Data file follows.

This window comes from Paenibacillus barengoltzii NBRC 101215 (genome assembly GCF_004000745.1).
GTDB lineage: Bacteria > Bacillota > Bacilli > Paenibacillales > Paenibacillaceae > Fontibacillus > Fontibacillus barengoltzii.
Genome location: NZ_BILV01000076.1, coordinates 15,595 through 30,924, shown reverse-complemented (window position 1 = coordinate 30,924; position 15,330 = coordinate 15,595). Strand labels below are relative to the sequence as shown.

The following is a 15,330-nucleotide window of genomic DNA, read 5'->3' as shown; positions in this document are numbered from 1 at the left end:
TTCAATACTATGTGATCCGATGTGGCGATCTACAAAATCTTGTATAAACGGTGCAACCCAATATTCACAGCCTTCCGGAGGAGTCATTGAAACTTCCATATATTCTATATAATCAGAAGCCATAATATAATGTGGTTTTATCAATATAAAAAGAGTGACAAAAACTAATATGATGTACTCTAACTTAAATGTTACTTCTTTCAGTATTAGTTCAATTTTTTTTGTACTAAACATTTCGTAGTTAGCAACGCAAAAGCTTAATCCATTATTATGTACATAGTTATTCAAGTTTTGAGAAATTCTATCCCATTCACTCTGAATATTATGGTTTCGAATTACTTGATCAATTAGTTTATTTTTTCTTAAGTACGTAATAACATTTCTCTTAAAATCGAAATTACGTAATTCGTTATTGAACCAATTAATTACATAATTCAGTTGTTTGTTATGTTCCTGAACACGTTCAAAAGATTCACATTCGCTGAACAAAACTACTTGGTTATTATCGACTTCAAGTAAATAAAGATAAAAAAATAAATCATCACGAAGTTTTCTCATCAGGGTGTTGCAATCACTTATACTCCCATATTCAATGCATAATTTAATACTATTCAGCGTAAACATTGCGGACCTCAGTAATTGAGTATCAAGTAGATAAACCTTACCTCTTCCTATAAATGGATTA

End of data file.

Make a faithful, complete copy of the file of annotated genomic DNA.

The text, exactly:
This window comes from Paenibacillus barengoltzii NBRC 101215 (genome assembly GCF_004000745.1).
GTDB lineage: Bacteria > Bacillota > Bacilli > Paenibacillales > Paenibacillaceae > Fontibacillus > Fontibacillus barengoltzii.
Genome location: NZ_BILV01000076.1, coordinates 15,595 through 30,924, shown reverse-complemented (window position 1 = coordinate 30,924; position 15,330 = coordinate 15,595). Strand labels below are relative to the sequence as shown.

The following is a 15,330-nucleotide window of genomic DNA, read 5'->3' as shown; positions in this document are numbered from 1 at the left end:
TTCAATACTATGTGATCCGATGTGGCGATCTACAAAATCTTGTATAAACGGTGCAACCCAATATTCACAGCCTTCCGGAGGAGTCATTGAAACTTCCATATATTCTATATAATCAGAAGCCATAATATAATGTGGTTTTATCAATATAAAAAGAGTGACAAAAACTAATATGATGTACTCTAACTTAAATGTTACTTCTTTCAGTATTAGTTCAATTTTTTTTGTACTAAACATTTCGTAGTTAGCAACGCAAAAGCTTAATCCATTATTATGTACATAGTTATTCAAGTTTTGAGAAATTCTATCCCATTCACTCTGAATATTATGGTTTCGAATTACTTGATCAATTAGTTTATTTTTTCTTAAGTACGTAATAACATTTCTCTTAAAATCGAAATTACGTAATTCGTTATTGAACCAATTAATTACATAATTCAGTTGTTTGTTATGTTCCTGAACACGTTCAAAAGATTCACATTCGCTGAACAAAACTACTTGGTTATTATCGACTTCAAGTAAATAAAGATAAAAAAATAAATCATCACGAAGTTTTCTCATCAGGGTGTTGCAATCACTTATACTCCCATATTCAATGCATAATTTAATACTATTCAGCGTAAACATTGCGGACCTCAGTAATTGAGTATCAAGTAGATAAACCTTACCTCTTCCTATAAATGGATTA